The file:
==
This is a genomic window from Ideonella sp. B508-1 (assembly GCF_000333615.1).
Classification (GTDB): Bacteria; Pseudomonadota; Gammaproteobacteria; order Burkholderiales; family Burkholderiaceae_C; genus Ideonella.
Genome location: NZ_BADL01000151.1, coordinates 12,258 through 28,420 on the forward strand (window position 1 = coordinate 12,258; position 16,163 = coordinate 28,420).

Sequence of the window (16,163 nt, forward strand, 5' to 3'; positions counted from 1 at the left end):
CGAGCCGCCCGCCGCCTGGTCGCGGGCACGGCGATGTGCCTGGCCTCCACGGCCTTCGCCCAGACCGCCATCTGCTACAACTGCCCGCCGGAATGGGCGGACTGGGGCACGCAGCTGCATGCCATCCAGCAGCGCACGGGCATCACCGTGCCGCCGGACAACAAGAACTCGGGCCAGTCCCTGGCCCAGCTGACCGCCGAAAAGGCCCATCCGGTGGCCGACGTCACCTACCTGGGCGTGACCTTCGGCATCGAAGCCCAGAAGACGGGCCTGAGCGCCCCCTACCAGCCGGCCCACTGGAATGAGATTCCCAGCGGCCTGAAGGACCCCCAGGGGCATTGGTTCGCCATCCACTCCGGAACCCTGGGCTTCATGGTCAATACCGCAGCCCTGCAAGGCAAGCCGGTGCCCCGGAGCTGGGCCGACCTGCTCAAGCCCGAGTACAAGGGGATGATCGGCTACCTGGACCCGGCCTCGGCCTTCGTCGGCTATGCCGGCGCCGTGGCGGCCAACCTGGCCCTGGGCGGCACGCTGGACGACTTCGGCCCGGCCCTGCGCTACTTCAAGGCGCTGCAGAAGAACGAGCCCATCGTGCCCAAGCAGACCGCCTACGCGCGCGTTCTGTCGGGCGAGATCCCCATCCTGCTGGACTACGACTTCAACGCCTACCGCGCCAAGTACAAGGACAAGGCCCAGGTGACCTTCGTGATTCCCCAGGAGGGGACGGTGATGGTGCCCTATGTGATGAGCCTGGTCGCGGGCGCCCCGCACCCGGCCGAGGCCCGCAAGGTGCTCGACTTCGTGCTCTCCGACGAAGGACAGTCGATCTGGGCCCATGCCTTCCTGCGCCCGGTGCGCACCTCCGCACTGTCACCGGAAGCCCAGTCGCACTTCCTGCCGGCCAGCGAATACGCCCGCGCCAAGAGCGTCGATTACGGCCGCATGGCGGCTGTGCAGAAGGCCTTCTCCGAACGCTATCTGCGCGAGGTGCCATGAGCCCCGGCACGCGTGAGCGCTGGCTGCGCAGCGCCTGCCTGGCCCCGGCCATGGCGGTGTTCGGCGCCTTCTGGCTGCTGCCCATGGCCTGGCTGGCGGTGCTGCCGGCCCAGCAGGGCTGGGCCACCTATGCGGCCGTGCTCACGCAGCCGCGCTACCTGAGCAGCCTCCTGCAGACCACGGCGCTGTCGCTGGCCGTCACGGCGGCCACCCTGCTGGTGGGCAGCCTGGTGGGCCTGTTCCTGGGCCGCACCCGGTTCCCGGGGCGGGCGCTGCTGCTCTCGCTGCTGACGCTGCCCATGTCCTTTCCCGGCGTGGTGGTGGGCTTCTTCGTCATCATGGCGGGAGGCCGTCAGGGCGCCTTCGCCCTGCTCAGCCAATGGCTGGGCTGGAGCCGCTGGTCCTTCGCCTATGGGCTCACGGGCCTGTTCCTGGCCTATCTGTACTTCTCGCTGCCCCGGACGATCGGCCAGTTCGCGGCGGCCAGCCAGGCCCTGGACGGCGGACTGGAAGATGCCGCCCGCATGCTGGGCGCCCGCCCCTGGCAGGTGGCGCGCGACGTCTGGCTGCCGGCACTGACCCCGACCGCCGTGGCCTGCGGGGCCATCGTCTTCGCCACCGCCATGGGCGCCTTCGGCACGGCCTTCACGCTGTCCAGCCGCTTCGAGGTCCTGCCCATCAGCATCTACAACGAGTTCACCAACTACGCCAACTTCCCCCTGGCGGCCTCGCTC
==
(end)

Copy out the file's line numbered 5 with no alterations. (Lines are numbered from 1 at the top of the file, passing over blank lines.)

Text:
CGAGCCGCCCGCCGCCTGGTCGCGGGCACGGCGATGTGCCTGGCCTCCACGGCCTTCGCCCAGACCGCCATCTGCTACAACTGCCCGCCGGAATGGGCGGACTGGGGCACGCAGCTGCATGCCATCCAGCAGCGCACGGGCATCACCGTGCCGCCGGACAACAAGAACTCGGGCCAGTCCCTGGCCCAGCTGACCGCCGAAAAGGCCCATCCGGTGGCCGACGTCACCTACCTGGGCGTGACCTTCGGCATCGAAGCCCAGAAGACGGGCCTGAGCGCCCCCTACCAGCCGGCCCACTGGAATGAGATTCCCAGCGGCCTGAAGGACCCCCAGGGGCATTGGTTCGCCATCCACTCCGGAACCCTGGGCTTCATGGTCAATACCGCAGCCCTGCAAGGCAAGCCGGTGCCCCGGAGCTGGGCCGACCTGCTCAAGCCCGAGTACAAGGGGATGATCGGCTACCTGGACCCGGCCTCGGCCTTCGTCGGCTATGCCGGCGCCGTGGCGGCCAACCTGGCCCTGGGCGGCACGCTGGACGACTTCGGCCCGGCCCTGCGCTACTTCAAGGCGCTGCAGAAGAACGAGCCCATCGTGCCCAAGCAGACCGCCTACGCGCGCGTTCTGTCGGGCGAGATCCCCATCCTGCTGGACTACGACTTCAACGCCTACCGCGCCAAGTACAAGGACAAGGCCCAGGTGACCTTCGTGATTCCCCAGGAGGGGACGGTGATGGTGCCCTATGTGATGAGCCTGGTCGCGGGCGCCCCGCACCCGGCCGAGGCCCGCAAGGTGCTCGACTTCGTGCTCTCCGACGAAGGACAGTCGATCTGGGCCCATGCCTTCCTGCGCCCGGTGCGCACCTCCGCACTGTCACCGGAAGCCCAGTCGCACTTCCTGCCGGCCAGCGAATACGCCCGCGCCAAGAGCGTCGATTACGGCCGCATGGCGGCTGTGCAGAAGGCCTTCTCCGAACGCTATCTGCGCGAGGTGCCATGAGCCCCGGCACGCGTGAGCGCTGGCTGCGCAGCGCCTGCCTGGCCCCGGCCATGGCGGTGTTCGGCGCCTTCTGGCTGCTGCCCATGGCCTGGCTGGCGGTGCTGCCGGCCCAGCAGGGCTGGGCCACCTATGCGGCCGTGCTCACGCAGCCGCGCTACCTGAGCAGCCTCCTGCAGACCACGGCGCTGTCGCTGGCCGTCACGGCGGCCACCCTGCTGGTGGGCAGCCTGGTGGGCCTGTTCCTGGGCCGCACCCGGTTCCCGGGGCGGGCGCTGCTGCTCTCGCTGCTGACGCTGCCCATGTCCTTTCCCGGCGTGGTGGTGGGCTTCTTCGTCATCATGGCGGGAGGCCGTCAGGGCGCCTTCGCCCTGCTCAGCCAATGGCTGGGCTGGAGCCGCTGGTCCTTCGCCTATGGGCTCACGGGCCTGTTCCTGGCCTATCTGTACTTCTCGCTGCCCCGGACGATCGGCCAGTTCGCGGCGGCCAGCCAGGCCCTGGACGGCGGACTGGAAGATGCCGCCCGCATGCTGGGCGCCCGCCCCTGGCAGGTGGCGCGCGACGTCTGGCTGCCGGCACTGACCCCGACCGCCGTGGCCTGCGGGGCCATCGTCTTCGCCACCGCCATGGGCGCCTTCGGCACGGCCTTCACGCTGTCCAGCCGCTTCGAGGTCCTGCCCATCAGCATCTACAACGAGTTCACCAACTACGCCAACTTCCCCCTGGCGGCCTCGCTC